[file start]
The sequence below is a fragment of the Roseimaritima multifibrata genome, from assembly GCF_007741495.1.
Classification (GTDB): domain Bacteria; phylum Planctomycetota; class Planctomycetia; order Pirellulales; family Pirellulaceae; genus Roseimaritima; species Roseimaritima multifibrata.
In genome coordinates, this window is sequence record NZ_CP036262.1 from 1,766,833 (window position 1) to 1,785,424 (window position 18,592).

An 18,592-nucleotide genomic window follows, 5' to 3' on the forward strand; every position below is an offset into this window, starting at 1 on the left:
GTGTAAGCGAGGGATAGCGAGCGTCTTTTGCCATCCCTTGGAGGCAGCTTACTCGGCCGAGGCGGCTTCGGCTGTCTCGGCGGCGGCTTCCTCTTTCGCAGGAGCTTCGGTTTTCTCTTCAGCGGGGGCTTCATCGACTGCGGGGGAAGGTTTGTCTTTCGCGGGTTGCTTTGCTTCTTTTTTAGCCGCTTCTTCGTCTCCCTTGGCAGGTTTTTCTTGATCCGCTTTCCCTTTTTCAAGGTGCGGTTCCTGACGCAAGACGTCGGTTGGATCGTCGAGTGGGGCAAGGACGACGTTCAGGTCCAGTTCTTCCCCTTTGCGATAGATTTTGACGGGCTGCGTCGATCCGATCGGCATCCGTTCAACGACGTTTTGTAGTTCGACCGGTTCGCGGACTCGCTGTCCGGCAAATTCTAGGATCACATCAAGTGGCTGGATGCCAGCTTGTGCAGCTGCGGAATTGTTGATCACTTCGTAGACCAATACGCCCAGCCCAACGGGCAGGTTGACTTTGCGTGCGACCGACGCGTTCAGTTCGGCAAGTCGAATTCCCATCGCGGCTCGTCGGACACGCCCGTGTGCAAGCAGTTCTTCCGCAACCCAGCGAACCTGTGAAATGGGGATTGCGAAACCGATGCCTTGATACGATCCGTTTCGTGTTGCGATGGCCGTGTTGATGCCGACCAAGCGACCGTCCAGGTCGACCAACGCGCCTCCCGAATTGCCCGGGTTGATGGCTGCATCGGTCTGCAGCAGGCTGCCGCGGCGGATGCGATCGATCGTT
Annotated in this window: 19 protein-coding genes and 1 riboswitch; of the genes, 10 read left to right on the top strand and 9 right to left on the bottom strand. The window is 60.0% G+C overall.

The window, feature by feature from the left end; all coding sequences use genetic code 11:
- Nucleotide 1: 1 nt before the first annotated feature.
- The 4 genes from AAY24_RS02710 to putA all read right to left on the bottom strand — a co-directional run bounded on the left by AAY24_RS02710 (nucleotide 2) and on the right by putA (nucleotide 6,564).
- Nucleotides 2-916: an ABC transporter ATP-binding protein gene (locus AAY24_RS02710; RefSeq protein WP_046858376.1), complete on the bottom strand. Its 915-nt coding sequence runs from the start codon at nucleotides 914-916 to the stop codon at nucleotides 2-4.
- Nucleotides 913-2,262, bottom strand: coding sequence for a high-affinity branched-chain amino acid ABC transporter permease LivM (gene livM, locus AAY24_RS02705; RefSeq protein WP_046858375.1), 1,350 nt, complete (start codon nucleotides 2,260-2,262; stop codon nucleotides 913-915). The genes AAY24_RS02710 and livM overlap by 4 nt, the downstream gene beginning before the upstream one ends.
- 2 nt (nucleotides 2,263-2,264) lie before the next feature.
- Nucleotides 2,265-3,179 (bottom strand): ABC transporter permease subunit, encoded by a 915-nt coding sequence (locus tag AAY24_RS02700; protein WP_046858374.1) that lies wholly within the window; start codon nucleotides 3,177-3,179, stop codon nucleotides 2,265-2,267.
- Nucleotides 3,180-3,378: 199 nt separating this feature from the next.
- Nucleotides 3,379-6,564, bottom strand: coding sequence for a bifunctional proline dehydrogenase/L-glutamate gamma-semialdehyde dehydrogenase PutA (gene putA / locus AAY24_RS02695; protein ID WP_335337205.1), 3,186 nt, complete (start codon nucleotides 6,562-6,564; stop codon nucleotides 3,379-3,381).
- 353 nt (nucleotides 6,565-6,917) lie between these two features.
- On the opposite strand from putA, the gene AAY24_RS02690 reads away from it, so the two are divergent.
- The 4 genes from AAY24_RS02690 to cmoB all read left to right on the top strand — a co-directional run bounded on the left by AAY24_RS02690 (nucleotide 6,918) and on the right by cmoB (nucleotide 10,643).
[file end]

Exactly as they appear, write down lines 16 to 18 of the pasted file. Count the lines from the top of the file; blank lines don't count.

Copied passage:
- 353 nt (nucleotides 6,565-6,917) lie between these two features.
- On the opposite strand from putA, the gene AAY24_RS02690 reads away from it, so the two are divergent.
- The 4 genes from AAY24_RS02690 to cmoB all read left to right on the top strand — a co-directional run bounded on the left by AAY24_RS02690 (nucleotide 6,918) and on the right by cmoB (nucleotide 10,643).